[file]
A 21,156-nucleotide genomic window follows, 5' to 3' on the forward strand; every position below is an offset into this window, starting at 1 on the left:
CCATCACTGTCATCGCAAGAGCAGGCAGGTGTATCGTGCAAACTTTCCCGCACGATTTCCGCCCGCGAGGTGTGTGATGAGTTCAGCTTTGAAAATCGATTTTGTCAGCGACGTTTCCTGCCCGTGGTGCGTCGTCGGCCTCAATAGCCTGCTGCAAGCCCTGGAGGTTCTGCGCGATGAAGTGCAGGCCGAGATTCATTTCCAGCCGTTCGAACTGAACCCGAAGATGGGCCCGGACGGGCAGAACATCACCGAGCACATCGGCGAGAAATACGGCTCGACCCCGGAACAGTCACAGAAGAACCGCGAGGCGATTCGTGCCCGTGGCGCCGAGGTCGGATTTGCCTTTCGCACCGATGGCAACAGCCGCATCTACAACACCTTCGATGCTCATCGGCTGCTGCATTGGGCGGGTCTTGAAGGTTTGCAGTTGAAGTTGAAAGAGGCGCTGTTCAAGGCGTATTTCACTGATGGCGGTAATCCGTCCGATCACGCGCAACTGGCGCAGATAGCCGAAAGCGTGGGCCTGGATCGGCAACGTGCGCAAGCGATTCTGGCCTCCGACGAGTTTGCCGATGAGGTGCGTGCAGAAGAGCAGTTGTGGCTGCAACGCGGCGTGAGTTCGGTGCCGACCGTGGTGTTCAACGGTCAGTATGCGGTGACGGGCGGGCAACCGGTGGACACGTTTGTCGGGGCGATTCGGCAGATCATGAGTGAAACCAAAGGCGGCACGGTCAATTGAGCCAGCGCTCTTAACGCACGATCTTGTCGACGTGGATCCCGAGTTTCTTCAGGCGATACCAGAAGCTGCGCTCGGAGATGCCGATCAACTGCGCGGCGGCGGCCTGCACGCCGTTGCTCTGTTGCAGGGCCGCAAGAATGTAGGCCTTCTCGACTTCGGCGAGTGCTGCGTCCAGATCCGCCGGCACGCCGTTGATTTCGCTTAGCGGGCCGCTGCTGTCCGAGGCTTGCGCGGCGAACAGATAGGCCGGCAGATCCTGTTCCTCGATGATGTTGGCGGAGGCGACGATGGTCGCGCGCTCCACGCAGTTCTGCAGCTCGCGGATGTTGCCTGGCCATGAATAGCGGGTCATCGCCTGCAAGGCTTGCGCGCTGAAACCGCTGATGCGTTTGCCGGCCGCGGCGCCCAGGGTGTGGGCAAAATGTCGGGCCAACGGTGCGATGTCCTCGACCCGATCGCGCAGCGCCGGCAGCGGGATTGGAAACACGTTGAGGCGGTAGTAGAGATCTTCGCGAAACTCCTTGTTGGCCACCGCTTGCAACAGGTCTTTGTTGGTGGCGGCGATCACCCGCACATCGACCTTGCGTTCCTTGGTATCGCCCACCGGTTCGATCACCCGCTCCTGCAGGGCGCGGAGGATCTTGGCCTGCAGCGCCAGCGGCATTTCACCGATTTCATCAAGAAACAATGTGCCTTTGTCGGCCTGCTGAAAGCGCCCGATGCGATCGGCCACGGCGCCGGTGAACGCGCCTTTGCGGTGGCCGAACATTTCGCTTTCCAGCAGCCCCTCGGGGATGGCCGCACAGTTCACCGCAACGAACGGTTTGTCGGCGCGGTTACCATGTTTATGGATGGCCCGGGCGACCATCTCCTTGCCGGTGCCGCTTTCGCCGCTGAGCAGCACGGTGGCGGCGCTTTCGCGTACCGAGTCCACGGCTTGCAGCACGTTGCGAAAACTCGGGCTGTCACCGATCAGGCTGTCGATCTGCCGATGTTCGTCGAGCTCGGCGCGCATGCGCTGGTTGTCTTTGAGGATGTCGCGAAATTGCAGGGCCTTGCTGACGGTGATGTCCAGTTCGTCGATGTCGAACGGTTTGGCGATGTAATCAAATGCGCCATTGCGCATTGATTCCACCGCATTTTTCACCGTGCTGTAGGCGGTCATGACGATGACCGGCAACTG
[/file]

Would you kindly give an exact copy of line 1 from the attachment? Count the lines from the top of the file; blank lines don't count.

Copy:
A 21,156-nucleotide genomic window follows, 5' to 3' on the forward strand; every position below is an offset into this window, starting at 1 on the left: